Giving birth should be relished – not feared


Throughout pregnancy I was surrounded by women who dreaded the thought of giving birth. Some of those women weren’t even pregnant yet. But I managed to avoid fearful thoughts by focusing on what my mum had told me: contractions feel like period pains (and i’ve had enough of them to know they’re manageable) and the actual birth is, really, very quick.

I also avoided people and books who, though well-intentioned, couldn’t help but slip in a negative: “it’s the most amazing thing, and you’ll be fine… but it is painful. There’s no escaping that.” All I wanted to hear was the first part; that giving birth is mind-blowing and that I’d be fine.

Because it was mind-blowing and I was fine.

And so here are some common lies, myths and misconceptions about vaginal births debunked:

1. It’s like pushing a melon through a lemon.

This metaphor is not a useful one, as a lemon doesn’t have the flexibility or stretchability that a vagina does. If you attempted to push a melon through a lemon, the lemon would break. But vaginas don’t break from childbirth – they’re fully capable of stretching out to accommodate a little baby head.

Robbie Williams said that watching his wife give birth was like watching his favourite pub burn down. Someone else described his partner’s post-birth vagina as looking like a trifle that had slipped onto the floor. These jokes make women terrified that they’ll never have ‘normal’ vaginas again.

This is not true. Granted, it might be wise to not send your partner down to the business end during the birth if he’s squeamish (Rich kept his eyes locked to mine at all times) – but once you’ve been cleaned up, the healing begins. I was swollen for a couple of days and had to take care of my episiotomy stitches, but doing lots of pelvic floor exercises – straight away – reduced swelling and pulled everything back into shape extremely fast. I’m seven weeks post birth and you’d never know a head with a 38cm circumference had exited via my nether regions. Our bodies open up to birth our baby, and close up afterwards.

Labour and giving birth is excruciatingly, unbearably painful.

Women’s bodies are designed to give birth. Our hips are wide to create space for a baby’s (malleable) head to push through the pelvis. The contractions you feel are your body preparing the birth canal for the baby to make her/his way down it – and there are lots of ways to distract yourself from the discomfort you may feel. The TENS machine worked wonders for me, gas and air also worked a dream – and then if you need more relief (I did), there are other options. I had an epidural after about 36 hours of contractions. Other women use hypnobirthing, different breathing techniques, birthing pools, movement. Whatever feels right at the time. And midwives are amazing – they’ll give you options before and during the birth. It’s not unbearable. It’s a relatively short timeframe. And just remember: you get a baby at the end of it.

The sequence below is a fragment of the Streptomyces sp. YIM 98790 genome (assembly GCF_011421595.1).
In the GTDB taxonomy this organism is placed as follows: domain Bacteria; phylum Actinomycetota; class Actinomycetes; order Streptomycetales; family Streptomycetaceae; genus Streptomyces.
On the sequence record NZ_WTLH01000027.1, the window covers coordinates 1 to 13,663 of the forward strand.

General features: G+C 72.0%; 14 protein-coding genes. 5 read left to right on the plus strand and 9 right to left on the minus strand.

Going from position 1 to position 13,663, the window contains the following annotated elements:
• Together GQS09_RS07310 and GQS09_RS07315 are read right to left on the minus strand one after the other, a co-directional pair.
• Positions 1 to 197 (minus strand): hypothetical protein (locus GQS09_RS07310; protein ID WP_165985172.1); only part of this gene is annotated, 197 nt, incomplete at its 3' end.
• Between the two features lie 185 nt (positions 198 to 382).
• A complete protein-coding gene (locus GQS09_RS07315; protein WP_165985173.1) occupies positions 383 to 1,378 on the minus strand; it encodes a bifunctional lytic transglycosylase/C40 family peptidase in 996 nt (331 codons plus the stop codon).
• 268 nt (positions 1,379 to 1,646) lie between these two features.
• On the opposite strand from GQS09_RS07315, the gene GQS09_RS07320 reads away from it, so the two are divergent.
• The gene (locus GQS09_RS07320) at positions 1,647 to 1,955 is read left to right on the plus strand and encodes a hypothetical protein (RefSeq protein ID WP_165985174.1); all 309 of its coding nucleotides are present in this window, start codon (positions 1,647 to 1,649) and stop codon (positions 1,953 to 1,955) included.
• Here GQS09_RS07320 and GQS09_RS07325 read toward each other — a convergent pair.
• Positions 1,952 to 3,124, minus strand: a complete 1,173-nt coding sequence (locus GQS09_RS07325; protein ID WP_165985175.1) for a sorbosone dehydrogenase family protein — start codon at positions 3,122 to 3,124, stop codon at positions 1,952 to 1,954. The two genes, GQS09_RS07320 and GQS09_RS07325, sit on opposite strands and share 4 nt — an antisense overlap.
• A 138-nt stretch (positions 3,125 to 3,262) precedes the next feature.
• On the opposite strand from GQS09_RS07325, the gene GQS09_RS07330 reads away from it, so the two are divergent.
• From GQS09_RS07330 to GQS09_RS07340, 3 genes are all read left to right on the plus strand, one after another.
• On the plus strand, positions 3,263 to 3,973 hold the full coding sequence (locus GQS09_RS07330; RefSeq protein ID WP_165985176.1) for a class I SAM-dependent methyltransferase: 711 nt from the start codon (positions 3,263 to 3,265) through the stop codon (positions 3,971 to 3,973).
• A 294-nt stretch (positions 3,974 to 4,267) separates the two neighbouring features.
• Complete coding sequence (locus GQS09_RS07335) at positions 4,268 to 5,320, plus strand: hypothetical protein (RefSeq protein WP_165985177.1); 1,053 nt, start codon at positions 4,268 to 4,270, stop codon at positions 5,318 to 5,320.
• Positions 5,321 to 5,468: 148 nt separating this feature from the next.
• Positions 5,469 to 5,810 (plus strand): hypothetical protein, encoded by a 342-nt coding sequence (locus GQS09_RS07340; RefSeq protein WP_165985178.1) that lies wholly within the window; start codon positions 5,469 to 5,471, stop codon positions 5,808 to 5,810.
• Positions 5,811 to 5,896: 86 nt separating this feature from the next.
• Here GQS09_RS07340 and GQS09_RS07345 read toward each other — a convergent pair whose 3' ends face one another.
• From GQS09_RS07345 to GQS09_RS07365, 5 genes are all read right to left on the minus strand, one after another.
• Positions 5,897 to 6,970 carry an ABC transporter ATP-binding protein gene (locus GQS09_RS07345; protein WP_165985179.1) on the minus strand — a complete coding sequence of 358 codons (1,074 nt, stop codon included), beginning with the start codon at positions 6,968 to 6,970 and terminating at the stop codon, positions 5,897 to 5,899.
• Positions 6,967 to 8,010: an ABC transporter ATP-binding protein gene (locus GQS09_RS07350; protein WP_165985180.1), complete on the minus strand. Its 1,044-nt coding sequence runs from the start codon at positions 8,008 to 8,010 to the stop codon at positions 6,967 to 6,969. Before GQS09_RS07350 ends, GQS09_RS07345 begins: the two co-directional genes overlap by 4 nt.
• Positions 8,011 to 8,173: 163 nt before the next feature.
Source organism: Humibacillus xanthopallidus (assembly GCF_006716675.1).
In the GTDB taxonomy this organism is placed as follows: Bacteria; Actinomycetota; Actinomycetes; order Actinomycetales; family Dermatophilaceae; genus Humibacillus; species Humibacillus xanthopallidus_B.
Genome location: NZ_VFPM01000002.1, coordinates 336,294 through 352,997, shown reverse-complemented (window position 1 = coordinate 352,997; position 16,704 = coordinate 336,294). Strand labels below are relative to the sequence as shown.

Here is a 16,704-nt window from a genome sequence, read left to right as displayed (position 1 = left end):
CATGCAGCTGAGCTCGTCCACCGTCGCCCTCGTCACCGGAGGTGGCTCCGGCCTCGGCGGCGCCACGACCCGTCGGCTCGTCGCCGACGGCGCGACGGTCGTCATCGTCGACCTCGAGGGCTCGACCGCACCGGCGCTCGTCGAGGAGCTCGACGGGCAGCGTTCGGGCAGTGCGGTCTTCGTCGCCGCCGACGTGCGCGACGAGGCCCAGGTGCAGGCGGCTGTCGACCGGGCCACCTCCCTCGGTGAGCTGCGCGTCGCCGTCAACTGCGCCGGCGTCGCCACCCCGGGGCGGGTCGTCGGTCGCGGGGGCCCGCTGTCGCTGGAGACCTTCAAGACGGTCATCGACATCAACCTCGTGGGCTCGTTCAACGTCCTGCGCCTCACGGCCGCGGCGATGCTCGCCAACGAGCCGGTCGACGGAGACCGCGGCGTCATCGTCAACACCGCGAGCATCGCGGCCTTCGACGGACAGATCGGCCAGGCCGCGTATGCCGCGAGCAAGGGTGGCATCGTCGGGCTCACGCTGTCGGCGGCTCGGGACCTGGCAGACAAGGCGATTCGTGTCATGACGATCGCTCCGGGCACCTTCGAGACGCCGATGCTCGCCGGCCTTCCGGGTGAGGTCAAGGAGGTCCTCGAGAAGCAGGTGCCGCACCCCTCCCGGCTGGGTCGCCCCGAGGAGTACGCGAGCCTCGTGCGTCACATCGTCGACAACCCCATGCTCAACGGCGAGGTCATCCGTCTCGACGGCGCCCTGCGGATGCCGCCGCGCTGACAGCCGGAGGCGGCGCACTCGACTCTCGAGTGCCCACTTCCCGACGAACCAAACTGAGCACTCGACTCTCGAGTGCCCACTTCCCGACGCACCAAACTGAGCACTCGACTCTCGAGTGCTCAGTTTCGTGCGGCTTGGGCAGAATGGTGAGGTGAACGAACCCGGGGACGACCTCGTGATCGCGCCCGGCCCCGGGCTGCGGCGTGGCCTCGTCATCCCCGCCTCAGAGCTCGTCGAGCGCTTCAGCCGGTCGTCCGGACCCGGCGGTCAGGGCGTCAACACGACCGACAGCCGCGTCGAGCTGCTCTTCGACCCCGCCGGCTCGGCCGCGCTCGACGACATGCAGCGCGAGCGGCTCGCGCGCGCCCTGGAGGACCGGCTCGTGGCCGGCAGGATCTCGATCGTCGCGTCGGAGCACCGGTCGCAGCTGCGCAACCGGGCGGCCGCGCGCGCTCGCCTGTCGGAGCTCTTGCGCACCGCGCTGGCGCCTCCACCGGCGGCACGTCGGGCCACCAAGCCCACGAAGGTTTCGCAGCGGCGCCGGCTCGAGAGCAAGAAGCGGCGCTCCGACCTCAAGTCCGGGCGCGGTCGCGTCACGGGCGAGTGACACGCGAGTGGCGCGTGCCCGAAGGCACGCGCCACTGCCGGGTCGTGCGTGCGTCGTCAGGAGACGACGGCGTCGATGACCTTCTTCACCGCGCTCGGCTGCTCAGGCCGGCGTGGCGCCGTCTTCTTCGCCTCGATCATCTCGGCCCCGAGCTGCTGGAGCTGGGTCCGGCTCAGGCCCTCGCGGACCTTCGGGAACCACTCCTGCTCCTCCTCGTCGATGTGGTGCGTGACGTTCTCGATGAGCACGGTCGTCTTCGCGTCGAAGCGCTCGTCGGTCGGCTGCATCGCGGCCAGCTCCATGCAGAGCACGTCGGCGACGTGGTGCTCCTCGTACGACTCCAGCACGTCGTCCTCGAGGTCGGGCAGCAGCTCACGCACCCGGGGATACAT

Giving birth zaps sex from every relationship.

You might need to be a bit more imaginative about finding the time to have sex with a newborn baby, but physically – there’s no reason you can’t get back into it as soon as you feel ready. I was told that it would really hurt. It didn’t. Everything tightens up a bit but if you’re gentle, take your time and stop if it’s not happening for you – you’ll soon get back into the swing of things. Move at your own pace and enjoy it. Of course, it will feel different for every woman but one thing’s for sure: having an open mind will relax your body, and that’s the most important thing.

It hurts to do a ‘number two’ after an episiotomy

As above – being scared about going to the toilet post birth won’t help. Relax your mind, know that nothing will go wrong if you do a poo and go to the toilet just as you always have. I was prescribed laxatives by a doctor but I chose not to take them as I didn’t want them to interfere with breastfeeding so, instead, I ate LOADS of fruit when I got home (two mangoes, a pineapple, five apples, raisins, a couple of bananas – every day) which softened my stools and going to the loo was no problem. The only problem, initially, was that I was quite tense after the doctor telling me lies about how it would feel. You needn’t be – I assure you. But a good tip is to hold a pad against your lady bits and apply some pressure if you do feel concerned.

There are so many more bullshit stories that people share but you should just ignore them if they’re making you feel worried about giving birth. So remember: you’ll be in great hands (and there will be lots of hands: midwives, doctors, anaesthetists are all available if you’re having a hospital birth), your body is designed to give birth and you’ll have the most amazing baby at the end of it. It was one of the best days of my life giving birth to Joni (see the slightly blue-looking, squidgy baby in the photo above). It wasn’t what might be considered a smooth birth but I kept an open mind, was well looked after, had an excellent birth partner and look forward to doing it all again.

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